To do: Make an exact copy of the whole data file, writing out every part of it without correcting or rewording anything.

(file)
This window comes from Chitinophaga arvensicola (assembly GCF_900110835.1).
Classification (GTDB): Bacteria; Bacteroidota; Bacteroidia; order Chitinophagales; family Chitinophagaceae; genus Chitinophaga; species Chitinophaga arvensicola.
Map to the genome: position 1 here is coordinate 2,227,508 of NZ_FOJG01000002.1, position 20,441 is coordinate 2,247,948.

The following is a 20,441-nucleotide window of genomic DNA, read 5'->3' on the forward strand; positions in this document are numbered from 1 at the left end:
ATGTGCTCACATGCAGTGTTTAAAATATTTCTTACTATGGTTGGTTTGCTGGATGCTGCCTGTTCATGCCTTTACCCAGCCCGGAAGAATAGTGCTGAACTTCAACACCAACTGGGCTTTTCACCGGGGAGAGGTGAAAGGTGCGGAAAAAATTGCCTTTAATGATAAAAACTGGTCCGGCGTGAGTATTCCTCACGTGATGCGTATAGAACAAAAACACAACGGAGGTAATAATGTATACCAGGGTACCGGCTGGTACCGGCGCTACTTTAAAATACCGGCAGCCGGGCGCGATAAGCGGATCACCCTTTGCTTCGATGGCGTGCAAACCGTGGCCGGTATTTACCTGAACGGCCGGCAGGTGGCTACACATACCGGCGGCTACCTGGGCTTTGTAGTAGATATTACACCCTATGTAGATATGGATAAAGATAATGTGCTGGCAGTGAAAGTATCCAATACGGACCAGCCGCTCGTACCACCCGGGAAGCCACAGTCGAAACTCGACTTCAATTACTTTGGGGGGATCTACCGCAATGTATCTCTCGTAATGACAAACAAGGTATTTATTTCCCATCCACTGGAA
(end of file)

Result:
This window comes from Chitinophaga arvensicola (assembly GCF_900110835.1).
Classification (GTDB): Bacteria; Bacteroidota; Bacteroidia; order Chitinophagales; family Chitinophagaceae; genus Chitinophaga; species Chitinophaga arvensicola.
Map to the genome: position 1 here is coordinate 2,227,508 of NZ_FOJG01000002.1, position 20,441 is coordinate 2,247,948.

The following is a 20,441-nucleotide window of genomic DNA, read 5'->3' on the forward strand; positions in this document are numbered from 1 at the left end:
ATGTGCTCACATGCAGTGTTTAAAATATTTCTTACTATGGTTGGTTTGCTGGATGCTGCCTGTTCATGCCTTTACCCAGCCCGGAAGAATAGTGCTGAACTTCAACACCAACTGGGCTTTTCACCGGGGAGAGGTGAAAGGTGCGGAAAAAATTGCCTTTAATGATAAAAACTGGTCCGGCGTGAGTATTCCTCACGTGATGCGTATAGAACAAAAACACAACGGAGGTAATAATGTATACCAGGGTACCGGCTGGTACCGGCGCTACTTTAAAATACCGGCAGCCGGGCGCGATAAGCGGATCACCCTTTGCTTCGATGGCGTGCAAACCGTGGCCGGTATTTACCTGAACGGCCGGCAGGTGGCTACACATACCGGCGGCTACCTGGGCTTTGTAGTAGATATTACACCCTATGTAGATATGGATAAAGATAATGTGCTGGCAGTGAAAGTATCCAATACGGACCAGCCGCTCGTACCACCCGGGAAGCCACAGTCGAAACTCGACTTCAATTACTTTGGGGGGATCTACCGCAATGTATCTCTCGTAATGACAAACAAGGTATTTATTTCCCATCCACTGGAA